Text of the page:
It is true that technology has become a main feature of learning today, but this week’s readings have shown me just how complex it can be. When I think of the technology incorporated into student’s lives every day my thoughts center in on smartboards, calculators, and in some cases computers. What I didn’t think to consider is how much cell phones, gaming devices, and web browsing effects student learning on a daily basis. One of the first web sites we browsed this week showed how endless hours spent on a computer or gaming system effects our bodies. What I found most interesting about this site was how exposure to technology affects the brain and ways people think. In a study conducted by Gary Small, those who used the internet more frequently “showed twice as much signaling in brain regions responsible for decision making and complex reasoning.” The study also showed however that with increased internet use came a decrease in the skills to “engage memory in the learning process, taking things step by step and addressing one task at a time.” I think this is important to keep in mind as a future educator of the technology natives so that I can cater lessons to play to student’s strengths while improving their weakness. This website provided several other facts about what today’s youth is experiencing due to hours of technological use that could be helpful to know as a teacher.
Of all the readings and information we learned this week, the one that stuck out the most to me was “The Myths and Opportunities of Technology in the Classroom” from the New Learning Institute. This video emphasized how much schooling has changed throughout its history, and how we can use technology to both move forward, while holding the same beliefs from the past. I thought it was very interesting how Alan November pointed out that instead of just taking information from the internet students need to trade it globally across the curriculum. Centuries ago it was expected for children to do their part in the community, but because of technology society has moved away from those expectations.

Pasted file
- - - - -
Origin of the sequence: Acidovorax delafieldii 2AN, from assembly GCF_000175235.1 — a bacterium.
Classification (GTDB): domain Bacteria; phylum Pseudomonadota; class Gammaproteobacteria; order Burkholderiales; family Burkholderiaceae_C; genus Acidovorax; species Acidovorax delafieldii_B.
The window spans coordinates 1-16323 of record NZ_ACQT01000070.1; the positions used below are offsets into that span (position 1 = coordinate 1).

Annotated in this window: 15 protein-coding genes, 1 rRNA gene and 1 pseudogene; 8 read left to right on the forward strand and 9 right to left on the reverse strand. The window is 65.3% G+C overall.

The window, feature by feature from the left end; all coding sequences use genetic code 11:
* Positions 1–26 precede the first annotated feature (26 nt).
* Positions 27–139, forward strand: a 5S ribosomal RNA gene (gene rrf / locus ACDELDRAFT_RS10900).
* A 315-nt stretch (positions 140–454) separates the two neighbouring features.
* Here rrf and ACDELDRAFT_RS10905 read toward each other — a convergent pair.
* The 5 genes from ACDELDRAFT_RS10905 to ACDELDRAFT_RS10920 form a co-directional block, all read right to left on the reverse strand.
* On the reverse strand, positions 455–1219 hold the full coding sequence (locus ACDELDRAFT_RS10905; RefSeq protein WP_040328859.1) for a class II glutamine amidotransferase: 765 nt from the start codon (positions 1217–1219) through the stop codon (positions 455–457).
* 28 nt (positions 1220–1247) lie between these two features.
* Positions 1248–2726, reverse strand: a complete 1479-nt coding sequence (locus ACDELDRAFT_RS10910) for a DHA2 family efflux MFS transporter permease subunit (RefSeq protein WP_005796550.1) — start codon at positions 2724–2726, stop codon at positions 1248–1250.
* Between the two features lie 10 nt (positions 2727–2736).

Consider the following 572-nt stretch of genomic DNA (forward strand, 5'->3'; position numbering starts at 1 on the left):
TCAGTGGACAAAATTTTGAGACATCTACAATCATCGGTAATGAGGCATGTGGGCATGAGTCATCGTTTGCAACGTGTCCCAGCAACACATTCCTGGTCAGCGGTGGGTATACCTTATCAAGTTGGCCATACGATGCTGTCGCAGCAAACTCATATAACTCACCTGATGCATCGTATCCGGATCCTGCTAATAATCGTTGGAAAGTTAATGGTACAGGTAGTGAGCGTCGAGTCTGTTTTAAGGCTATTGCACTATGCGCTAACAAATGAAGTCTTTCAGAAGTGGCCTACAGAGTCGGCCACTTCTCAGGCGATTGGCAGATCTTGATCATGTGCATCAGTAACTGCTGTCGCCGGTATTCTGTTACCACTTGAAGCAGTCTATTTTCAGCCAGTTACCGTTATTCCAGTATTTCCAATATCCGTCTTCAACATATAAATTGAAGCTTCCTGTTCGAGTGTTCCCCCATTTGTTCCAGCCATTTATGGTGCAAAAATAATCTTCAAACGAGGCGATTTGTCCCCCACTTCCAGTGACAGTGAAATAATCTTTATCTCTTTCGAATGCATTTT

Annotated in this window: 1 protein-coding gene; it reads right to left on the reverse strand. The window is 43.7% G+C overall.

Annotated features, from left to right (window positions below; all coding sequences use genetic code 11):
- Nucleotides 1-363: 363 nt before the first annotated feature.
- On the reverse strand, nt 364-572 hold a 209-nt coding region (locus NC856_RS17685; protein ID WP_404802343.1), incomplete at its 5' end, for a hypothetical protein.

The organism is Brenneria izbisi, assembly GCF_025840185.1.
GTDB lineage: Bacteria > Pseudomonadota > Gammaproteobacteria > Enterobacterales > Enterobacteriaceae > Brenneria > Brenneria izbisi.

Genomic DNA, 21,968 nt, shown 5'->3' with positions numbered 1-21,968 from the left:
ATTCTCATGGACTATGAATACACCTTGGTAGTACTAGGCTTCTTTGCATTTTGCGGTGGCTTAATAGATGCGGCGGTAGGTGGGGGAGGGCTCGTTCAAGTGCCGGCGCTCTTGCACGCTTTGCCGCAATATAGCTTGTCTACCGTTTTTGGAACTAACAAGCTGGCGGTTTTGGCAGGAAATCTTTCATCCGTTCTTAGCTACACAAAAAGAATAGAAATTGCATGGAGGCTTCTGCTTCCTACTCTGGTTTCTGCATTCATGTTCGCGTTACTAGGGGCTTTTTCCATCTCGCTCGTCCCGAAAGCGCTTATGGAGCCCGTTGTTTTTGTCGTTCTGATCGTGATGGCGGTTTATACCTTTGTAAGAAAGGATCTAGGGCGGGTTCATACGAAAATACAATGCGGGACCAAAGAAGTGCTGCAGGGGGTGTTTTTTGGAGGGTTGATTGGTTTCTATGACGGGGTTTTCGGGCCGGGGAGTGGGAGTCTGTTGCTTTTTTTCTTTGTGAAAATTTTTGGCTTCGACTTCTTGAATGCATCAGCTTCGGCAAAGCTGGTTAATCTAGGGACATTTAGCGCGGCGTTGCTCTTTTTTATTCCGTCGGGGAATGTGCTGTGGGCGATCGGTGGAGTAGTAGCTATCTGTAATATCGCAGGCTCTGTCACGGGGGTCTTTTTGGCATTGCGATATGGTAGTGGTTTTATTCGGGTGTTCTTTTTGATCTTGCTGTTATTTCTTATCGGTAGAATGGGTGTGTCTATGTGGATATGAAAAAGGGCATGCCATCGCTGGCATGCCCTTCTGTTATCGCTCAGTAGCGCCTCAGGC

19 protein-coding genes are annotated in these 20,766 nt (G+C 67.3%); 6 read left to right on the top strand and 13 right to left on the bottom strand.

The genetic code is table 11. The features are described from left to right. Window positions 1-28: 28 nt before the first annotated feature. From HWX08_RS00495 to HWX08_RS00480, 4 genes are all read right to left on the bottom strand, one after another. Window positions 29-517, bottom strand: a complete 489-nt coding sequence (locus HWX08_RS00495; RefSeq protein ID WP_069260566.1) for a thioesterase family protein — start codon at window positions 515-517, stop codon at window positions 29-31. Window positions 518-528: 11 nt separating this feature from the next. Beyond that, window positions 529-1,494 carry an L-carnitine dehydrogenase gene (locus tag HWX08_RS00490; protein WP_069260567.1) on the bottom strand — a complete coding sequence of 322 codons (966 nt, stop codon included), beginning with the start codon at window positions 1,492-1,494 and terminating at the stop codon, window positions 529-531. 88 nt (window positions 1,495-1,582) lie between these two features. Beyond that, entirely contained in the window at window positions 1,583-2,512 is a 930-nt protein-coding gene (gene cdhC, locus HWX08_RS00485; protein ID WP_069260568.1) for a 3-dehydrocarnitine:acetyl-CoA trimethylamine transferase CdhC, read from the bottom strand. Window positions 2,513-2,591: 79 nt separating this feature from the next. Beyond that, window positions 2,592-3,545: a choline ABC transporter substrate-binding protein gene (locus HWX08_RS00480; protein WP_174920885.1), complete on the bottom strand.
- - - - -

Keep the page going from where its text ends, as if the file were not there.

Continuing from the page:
I think that this video was very informative for future and practicing teachers alike in that the role as an educator should be more of a facilitator. When I was going through school I succeeded the most in the topics where I was able to contribute to the learning process. The idea that the student should be a contributor is one that more teachers should embrace in the classroom by creating a network of students helping each other learn. Now this doesn’t mean that students should only use technology as a means of researching information then copying and pasting it as their own work. The downfall to technology is that it is so easy for students to access information that it tends to create problems with cutting corners (November). This is where I think 21 century learning can be added to compensate for students trying to take the short cut and plagiarizing work. By forcing students to think critically and have more responsibility for their learning the teacher ensures each student is pulling their weight.
One such method of getting students to interact with the material is by using smartboard technology. Another thing I learned this week was that there is a big debate as to whether or not smartboards are useful in a classroom. While both sides made very compelling arguments, I still believe I will be utilizing a smartboard if given the opportunity in my classroom. A primary reason I am convinced interactive white boards can aid in student learning is by the sheer magnitude of programs available. After exploring the interactive website I found so many great math activities that allow the students to get up and be a part of the learning. During my last practicum placement my cooperating teacher used several activities on the smartboard that made the students excited to learn; it kept the students engaged and responsible for the material. On the other hand, I understand how having only a couple students at a time participate in certain activities can take away from the class, but the interactive white boards have all sorts of tools to compensate for that, such as clickers to assess the class as a whole. Bill Ferriter points out that the expenses alone for a smartboard are not worth what little they contribute to the classroom. I agree that the money could be used for a wider variety of resources, but if used right I believe an interactive white board is well worth the cost of upkeep.
Overall, I learned a lot from the various readings this week that make me more aware of the technology natives I will be teaching in my classroom. I agree with the readings that it is important to know what students are doing both in and out of the classroom in regards to using technology as a tool in education. It is my goal to teach my students how to think critically and use the technology available to further their understanding of the material.
Brown, S. (Producer). (2009). The myths and opportunities of technology in the classroom [Video File]. Retrieved from http://vimeo.com/12642950
Jefferson County Schools. (n.d.). Interactive websites for grades k-12. Retrieved from http://jc-schools.net/tutorials/interactive.htm
Wikispaces Contributors. (n.d.). 21st century pedagogy . Retrieved from http://edorigami.wikispaces.com/21st Century Pedagogy
Ferriter, B. (2010, February 10). What i’d buy instead of an interactive whiteboard. Retrieved from http://teacherleaders.typepad.com/the_tempered_radical/2010/02/what-id-buy-instead-of-an-interactive-whiteboard.html